Not yet. Get your feet wet first. Grab a short Pathfinder Society scenario, or We Be Goblins, or another very short, straightforward adventure. Run that. Think of it like a playtest.
The shortest adventure you can find will take months to play through. You'll learn a lot about your own particular playstyle, and how to keep things moving. You'll also learn that even a short scenario can feel like a slog sometimes.
By the time you make it through your short scenario, you'll have a good idea of whether or not the big story you wanted to run first is something you can realistically pull off. Hopefully, this guide will help get you on that path.
Your GM Face
First, make a GM Alias by going up to your Account settings. GM Alias' are handy because the forums allow you to search posts by a particular Alias. Sometimes you'll need to search back through your game. It's a lot easier when you don't have to deal with your other messageboard posts being mixed in with your GM posts. Also, your GM Alias gives you a handy spot to put all your GM notes. More on that later
Now that you have a GM Alias, go ahead and go to the Recruitment boards and click New Thread to get the ball rolling.
Getting the Party Started
So you have a story to tell. You need now are players. Think of it like a director with a screenplay. You need to pitch it to your actors. If you want a your dream cast, you'll need a good pitch.
You're going to start by going to the Recruitment boards and clicking the "new thread" link. Then you're going to make your first Recruitment post. Your Recruitment post should start with a pitch.
Your pitch should consist of Three things:
1) The Hook
This is where you show off your skills as a writer. Think of it like the back of a novel or a trailer for a movie. You don't want to give away too much, but you want to give your audience just enough information to interest them.
The most effective way I've seen this executed is to write a very short story about the events leading up to the adventure. Just a snippet. An excerpt. Consider formatting it in Italics to visually separate it from the rest of the character creation guidelines.
Another option is to simply describe the style of story that you'd like to tell. Mixing basic genre descriptions with movies or books you are using for inspiration can provide a lot of information. For example "low-magic dungeon crawl through a labyrinth, in the style of Greek mythology" or "Indiana Jones-style jungle exploration action adventure" gives potential players a lot of information.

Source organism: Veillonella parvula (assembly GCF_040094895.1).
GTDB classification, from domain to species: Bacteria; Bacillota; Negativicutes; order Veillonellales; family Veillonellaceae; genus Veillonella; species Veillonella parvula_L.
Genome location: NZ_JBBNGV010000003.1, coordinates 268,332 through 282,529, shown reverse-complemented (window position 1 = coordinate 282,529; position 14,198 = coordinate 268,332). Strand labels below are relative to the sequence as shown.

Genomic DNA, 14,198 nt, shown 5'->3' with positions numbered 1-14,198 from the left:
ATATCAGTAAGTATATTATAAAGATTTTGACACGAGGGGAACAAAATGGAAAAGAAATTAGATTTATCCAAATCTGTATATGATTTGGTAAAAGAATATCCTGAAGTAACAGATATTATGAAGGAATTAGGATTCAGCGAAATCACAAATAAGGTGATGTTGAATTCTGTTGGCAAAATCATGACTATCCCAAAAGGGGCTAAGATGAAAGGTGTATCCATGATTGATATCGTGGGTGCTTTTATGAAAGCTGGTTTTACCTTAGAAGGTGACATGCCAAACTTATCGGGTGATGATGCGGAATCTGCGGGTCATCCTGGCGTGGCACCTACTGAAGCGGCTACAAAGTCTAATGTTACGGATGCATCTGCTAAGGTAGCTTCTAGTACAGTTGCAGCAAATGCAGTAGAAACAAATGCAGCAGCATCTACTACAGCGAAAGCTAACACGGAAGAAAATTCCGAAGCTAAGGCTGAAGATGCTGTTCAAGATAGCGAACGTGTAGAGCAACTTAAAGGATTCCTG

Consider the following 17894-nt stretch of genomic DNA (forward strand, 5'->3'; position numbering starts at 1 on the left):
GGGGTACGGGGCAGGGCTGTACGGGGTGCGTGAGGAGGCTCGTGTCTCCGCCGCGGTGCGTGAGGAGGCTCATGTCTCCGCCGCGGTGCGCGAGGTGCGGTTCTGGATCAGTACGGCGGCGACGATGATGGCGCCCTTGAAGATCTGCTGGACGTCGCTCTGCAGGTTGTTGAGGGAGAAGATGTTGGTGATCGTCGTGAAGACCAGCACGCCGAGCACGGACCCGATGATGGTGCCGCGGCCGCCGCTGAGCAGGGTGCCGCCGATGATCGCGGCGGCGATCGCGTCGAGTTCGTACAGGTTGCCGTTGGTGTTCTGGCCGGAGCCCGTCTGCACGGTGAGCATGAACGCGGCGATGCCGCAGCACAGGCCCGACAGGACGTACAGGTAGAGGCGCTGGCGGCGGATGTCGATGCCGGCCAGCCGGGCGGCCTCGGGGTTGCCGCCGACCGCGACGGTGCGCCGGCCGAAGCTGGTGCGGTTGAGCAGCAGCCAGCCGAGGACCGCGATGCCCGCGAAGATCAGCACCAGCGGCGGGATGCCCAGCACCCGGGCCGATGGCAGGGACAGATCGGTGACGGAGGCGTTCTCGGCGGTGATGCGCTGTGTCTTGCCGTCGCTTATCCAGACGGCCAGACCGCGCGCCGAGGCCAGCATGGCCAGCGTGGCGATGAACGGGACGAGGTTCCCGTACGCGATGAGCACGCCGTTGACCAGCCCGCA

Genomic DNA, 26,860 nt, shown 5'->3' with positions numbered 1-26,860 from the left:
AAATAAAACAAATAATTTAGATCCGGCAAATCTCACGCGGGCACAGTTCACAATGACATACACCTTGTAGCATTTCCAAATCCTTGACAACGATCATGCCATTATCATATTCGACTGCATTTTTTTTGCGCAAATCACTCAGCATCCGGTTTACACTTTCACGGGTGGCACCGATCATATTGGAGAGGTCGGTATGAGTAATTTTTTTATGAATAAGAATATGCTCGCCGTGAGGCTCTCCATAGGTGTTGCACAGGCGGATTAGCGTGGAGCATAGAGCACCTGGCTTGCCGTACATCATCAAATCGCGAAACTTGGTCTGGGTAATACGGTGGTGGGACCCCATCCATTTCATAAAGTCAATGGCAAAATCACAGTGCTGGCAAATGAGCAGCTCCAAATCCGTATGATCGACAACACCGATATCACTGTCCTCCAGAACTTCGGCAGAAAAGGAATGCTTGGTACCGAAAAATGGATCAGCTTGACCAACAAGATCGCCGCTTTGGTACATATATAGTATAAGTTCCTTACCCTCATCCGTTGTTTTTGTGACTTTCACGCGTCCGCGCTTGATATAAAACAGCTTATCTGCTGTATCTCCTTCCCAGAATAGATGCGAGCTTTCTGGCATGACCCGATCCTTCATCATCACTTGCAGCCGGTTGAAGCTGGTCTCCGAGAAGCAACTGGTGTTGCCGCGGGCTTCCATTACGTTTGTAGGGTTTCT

I can't stress enough that this should be concise. Think of it like a teaser trailer. Recruitment is not the place for the history textbook of your homebrew setting.
That said, posting both an except and a stylistic description will give players a great way to get on board with your creative vision for the game
2) Setting Information
If this is a homebrew, things get more complex.
What you don't want to do here is dump a bunch of history and/or places full of fantasy-gibberish names. No one cares yet. Recruitment is not where people become invested in your story. You'll make readers go cross-eyed and skim over all that stuff you spent so long writing. Save your energy. Those details are for the Campaign Info tab, or to be revealed through Gameplay.
Instead, just give the basic overview of the themes of the setting, and where the players will be starting. If you just can't help but write out a ton of campaign info, put it in the Campaign Tab and link it for people that are interested. Then put a summarized version in your Recruitment thread. Often, a description of the basic geography, climate, culture, and some highlights of local politics are enough to put in this section.
Character Creation Guidelines
Here's the things you'll want to include, and the choices you need to make about them.
(If you want a Low Power game, what you need to do is set the Maximum starting statistic. Max of 16, after race mods, is a good low power baseline. Not many games use this method)
What Point Buy actually governs is the kinds of characters you're going to see submitted.
Low point buy games are going to create more "traditional" parties. You'll see characters that rely heavily on a single attribute, and that attribute will be in the 17-19 range. You'll see a lot of Wizards, Druids, Clerics, and Barbarians submitted. If you want a "classic" feel to your game, this is how to do it.
In a High Point Buy game, you're going to see more varied character concepts. You'll start seeing stranger builds. Monks, Paladins, Magi, Dex-based fighters, multi-class characters, and other M.A.D. concepts all require more than one high stat, so they basically only exist in higher point buy games. If you don't mind complex character concepts, go with high point buy.
I don't recommend this method because it will fill your recruitment thread with seemingly endless posts containing nothing but rolls. You'll also get a lot of people who will stick their heads in, roll, and if they get a below average spread, they'll either ask if they can reroll (which requires you to set a precedent for everyone, potentially causing another cascade of rolling posts), or they'll just leave, removing a potentially good candidate because of random chance.
Assigning an Array
Here are some example 20 point spreads. These will create 18 maximums and 6 minimums from almost all characters.
That being said, don't be afraid to re-flavor a class. There's no reason a Gunslinger couldn't use the exact same mechanics but actually be a guy with an extra-powerful crossbow (See: Bolt Ace), or even a special kind of wand-slinger in a magitech setting. There's no reason a Samurai has to be Asian themed. A warrior devoted to honor and duty towards a lord or kingdom could fit into just about any fantasy culture. The mechanics are all setting-neutral. Everything can be re-fluffed to fit your story.